“Can you tell me how to get, how to get to Sesame Street?”
Well kid, it’ll take you a streaming subscription now. Sesame Street is set to move to HBO Max for the next five seasons, where at least four new spin-offs will also be developed.
HBO Max and Sesame Workshop, the nonprofit media and educational organization behind the long-running children’s program Sesame Street, announced the new deal that will begin just in time for Sesame Street’s 50th anniversary.
Beginning with season 51, new episodes will premiere on HBO Max, launching spring 2020, before making their way to air for free on PBS KIDS a few months later. Each season will comprise of 35 episodes.
Additionally, HBO Max has ordered four spin-off series and an annual Sesame Street special. Let’s run down what’s been revealed:
- The Monster at the End of This Show, an animated take on The Monster at the End of This Book, a popular Sesame Street title featuring the blue monster Grover, will be the first annual special.
- The Not Too Late Show with Elmo, a riff on the late night talk show, Elmo will interview a bunch of the celebrity guests that often stop by Sesame Street.
- Mecha Builders, an animated series featuring the characters from Sesame Street in a robot-animation style.
- A documentary series focusing on key issues for kids and families, that builds “off Sesame Workshop’s expertise in tackling difficult issues from a child’s perspective.”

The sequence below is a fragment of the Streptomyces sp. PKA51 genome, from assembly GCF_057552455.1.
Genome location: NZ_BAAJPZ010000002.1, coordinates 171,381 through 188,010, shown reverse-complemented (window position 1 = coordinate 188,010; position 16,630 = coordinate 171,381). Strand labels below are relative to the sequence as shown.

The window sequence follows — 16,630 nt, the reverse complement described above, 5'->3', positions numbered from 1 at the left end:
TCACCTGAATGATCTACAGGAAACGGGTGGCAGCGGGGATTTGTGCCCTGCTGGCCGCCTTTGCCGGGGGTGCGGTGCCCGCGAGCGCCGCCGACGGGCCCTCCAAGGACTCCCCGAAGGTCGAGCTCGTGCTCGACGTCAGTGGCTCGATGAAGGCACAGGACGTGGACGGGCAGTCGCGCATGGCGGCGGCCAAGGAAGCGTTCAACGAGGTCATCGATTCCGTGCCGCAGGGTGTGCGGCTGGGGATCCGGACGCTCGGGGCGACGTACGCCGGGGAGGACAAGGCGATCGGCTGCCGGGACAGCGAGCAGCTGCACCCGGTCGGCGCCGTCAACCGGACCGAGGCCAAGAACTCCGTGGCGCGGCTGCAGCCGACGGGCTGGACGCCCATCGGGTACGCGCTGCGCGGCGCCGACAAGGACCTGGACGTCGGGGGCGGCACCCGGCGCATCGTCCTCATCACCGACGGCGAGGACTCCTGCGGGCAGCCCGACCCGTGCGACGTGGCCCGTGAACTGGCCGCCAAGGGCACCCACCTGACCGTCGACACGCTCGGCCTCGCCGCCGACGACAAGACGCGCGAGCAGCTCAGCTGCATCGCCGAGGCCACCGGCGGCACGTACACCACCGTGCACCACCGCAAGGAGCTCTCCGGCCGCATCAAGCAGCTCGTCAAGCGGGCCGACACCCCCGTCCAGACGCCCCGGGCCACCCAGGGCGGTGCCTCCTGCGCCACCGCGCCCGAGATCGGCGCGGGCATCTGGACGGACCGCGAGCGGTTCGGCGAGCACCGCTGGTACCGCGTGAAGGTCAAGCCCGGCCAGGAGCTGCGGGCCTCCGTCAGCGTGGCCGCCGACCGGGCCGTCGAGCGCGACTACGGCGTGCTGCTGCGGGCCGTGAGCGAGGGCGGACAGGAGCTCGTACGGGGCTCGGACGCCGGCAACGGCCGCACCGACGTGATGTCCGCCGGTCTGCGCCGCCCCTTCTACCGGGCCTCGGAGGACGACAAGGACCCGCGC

- No details were released about the fourth series, beyond that it will be animated.
As well, Esme & Roy, an animated series from Sesame Workshop, will return for its new season on the streaming service.
All of this will be available under the Sesame Street hub on HBO Max, that will also include new and old episodes and segments from the show’s 50-year history. Here’s a tease of what you will find there:
- Character-driven short-form collections so young viewers can easily access their favorite content
- A broad collection of Sesame Street episodes selected from the past 50 years – many available to the public on-demand for the first time ever
- The Sesame Street spinoff, The Furchester Hotel
It’s an exciting time to be a child who loves Sesame Street and has parents who love subscribing to every streaming service!
In other muppet monster news, Sesame Street is set to reveal that its muppet Karli, introduced earlier this year, was placed in foster care because her mother had a “grown-up problem”, or an opioid addiction.
BBC reports that about 5.7 million children in the United States under the age of 11 live with a parent who suffers from substance addiction. According to the US Centre for Disease Control and Prevention, 399,000 deaths between 1999 and 2017 were linked to opioids.
Sherrie Westin, president of Social Impact and Philanthropy at Sesame Workshop, said:
“Addiction is often seen as a ‘grown up’ issue, but it impacts children in ways that aren’t always visible. Having a parent battling addiction can be one of the most isolating and stressful situations young children and their families face.”
Sesame Street has never been one to shy away from serious issues. Over the last few years, they have introduced muppets that are homeless, autistic, bullied, or have parents in prison. Sesame Street is the one program that should strive to be as diverse and inclusive as possible, and so far they’re doing a damn fine job accomplishing that.
What are your thoughts on Sesame Street moving to a streaming service? What’s your favorite memory involving Big Bird, Grover, Bert & Ernie, and the rest of the monsters?